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We’re now in Utrecht, where we took a day off to give our asses a chance to recover from the saddle brutalities. And now that I’m finally standing still I can think about how incredible it is that we actually made it here. Yesterday was without a doubt the windiest day I’ve lived in this country. A short 40 miles from the Veluwe park to Utrecht should have been a breeze, but instead it was as if we’d raised the wrath of the grumpiest wind gods. Cold air hit from all directions, and even in our lowest gears we were barely crawling at 9mph. Occasional maverick rain would remind us from time to time that it could, in fact, be worse.

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The wind was something extra. When we finally got to our campground, located on a charming farm outside of Utrecht, we setup the tent with zombie motions and considered calling it a day. But the city was so close! I managed to pull Jim out of his defeated state and we bravely biked into Utrecht for some beers.

Well, one beer turned into 3, and then some bitterballen were consumed, and then some ice cream. Finally, close to midnight we got back on the bikes and rolled into the night, through the partying city of Utrecht, over tall bridges and dark, silent cornfields, back to our farm campground. We agreed it was a good decision to go out after all. To beer or not to beer? The answer is obvious.

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Old castles, the Black Sea and a bike: bicycle touring in Romania

“I come to Romania for adventure!” the German cyclist on the train said in reply to my quizzical appraisal of his touring setup: mountain bike with suspension (a must for any life-loving cyclist of Eastern Europe), beat up pair of panniers, thick coat of dust. Sounds about right.

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Having been born here, I’d often wondered what brings tourists to Romania. But curiosity presses, and landing here after rolling in the unmotorized nirvana of Northwestern Europe, I had to try it for myself: bicycle touring in Romania. I sweet-talked a doesn’t-know-what-he’s-getting-himself-into friend and followed this well documented guide to cover the 110 miles (180 km) from Tulcea to Constanta along the Black Sea in 3 days.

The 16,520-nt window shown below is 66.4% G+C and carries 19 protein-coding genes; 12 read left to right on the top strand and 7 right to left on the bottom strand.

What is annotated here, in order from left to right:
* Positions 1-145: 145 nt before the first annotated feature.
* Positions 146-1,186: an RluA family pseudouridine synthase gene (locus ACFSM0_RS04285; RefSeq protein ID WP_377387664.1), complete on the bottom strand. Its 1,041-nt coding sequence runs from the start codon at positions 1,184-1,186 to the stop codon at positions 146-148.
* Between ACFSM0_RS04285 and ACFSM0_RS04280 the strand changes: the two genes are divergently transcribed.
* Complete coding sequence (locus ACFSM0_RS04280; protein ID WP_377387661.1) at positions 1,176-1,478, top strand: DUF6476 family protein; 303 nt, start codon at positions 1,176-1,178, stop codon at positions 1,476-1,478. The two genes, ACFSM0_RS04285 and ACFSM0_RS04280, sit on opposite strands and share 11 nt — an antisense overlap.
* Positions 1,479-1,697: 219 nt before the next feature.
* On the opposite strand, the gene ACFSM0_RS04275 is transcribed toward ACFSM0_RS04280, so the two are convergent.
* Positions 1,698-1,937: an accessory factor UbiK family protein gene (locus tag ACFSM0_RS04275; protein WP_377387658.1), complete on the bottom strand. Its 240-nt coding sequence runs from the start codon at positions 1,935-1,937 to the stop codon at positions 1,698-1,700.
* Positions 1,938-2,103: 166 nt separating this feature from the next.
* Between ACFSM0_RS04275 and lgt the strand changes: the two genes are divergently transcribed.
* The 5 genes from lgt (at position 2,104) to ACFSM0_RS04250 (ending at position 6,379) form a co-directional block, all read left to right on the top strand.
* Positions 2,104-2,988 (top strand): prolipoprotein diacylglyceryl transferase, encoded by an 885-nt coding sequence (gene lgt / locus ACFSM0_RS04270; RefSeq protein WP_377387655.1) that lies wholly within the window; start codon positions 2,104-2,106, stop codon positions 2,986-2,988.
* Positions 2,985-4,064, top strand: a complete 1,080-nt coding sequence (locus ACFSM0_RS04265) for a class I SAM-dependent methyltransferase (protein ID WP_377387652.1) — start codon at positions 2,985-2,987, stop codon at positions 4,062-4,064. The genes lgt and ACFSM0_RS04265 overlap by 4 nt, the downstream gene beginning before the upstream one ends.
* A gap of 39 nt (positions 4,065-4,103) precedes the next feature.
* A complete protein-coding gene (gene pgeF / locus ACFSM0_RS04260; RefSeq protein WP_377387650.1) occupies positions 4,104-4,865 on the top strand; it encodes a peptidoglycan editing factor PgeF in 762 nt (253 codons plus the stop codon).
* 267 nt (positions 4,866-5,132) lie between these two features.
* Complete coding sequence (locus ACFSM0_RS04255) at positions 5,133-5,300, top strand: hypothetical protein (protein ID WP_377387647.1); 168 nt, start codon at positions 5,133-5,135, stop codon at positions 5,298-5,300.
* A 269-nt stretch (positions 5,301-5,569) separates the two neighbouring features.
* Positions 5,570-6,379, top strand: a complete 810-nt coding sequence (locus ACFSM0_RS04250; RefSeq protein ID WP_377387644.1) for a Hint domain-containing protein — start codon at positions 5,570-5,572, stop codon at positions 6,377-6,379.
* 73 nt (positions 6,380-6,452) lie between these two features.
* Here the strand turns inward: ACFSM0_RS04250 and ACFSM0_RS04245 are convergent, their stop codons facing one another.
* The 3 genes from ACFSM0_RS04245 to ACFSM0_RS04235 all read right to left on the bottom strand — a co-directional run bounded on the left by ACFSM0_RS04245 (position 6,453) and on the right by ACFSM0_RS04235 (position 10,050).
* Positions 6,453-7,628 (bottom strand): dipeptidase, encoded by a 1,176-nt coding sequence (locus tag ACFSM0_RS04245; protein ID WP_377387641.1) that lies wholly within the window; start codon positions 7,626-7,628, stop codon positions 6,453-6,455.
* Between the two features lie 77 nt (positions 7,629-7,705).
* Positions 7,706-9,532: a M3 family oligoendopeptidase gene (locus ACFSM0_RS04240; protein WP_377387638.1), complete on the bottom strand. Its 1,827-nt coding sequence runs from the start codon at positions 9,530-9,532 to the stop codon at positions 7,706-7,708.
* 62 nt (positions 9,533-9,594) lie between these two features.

The worst part? The 35℃ (95℉) heat and the barbarous mosquitoes. The best part? Well, of course: adventure.

Tulcea is an old harbor city in Eastern Romania, perched on seven hills by the Saint George branch of the Danube. Lovely place, if not for the scorching heat which nearly peeled the paint off my bike. To make for a relaxed first day, after getting off the train here from Bucharest, we decided to cycle just 20 miles South and camp at Zorile Albe, a charming campground in the border village of Sarichioi.

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This campground was unique in a number of ways. It featured cats, curious chickens and a fleet of remarkable organized ducks. Most interestingly, it was just a dude’s backyard. A sociable dude who came down and chatted with us and the other campers, and then proceeded to prepare an incredible meal of carp brine with polenta, a traditional fishermen’s dish from the Danube.

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Located right on the shore of Lake Razelm, this campground had one of the most show-offy sunrises I’ve ever seen. Nice, I guess, if you like that whole sun-reflection-water-boat-whatever stuff. Not me though, not me.

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The second day was grueling. But we knew it was going to be. Waking up at 5 am to get a head start on the already building heat, we aimed to cycle about 80 miles (120 km) South to Vadu, a beautiful wild beach where camping isn’t officially allowed but, like in the rest of Romania, done by many.

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We got to the first stop, Enisala fortress, around 8 am – perfect time for breakfast with a view. After a steep climb to the castle, we feasted on tomatoes and yellow sheep cheese by the old walls, amidst piles of trash, which sadly are everywhere in Romania.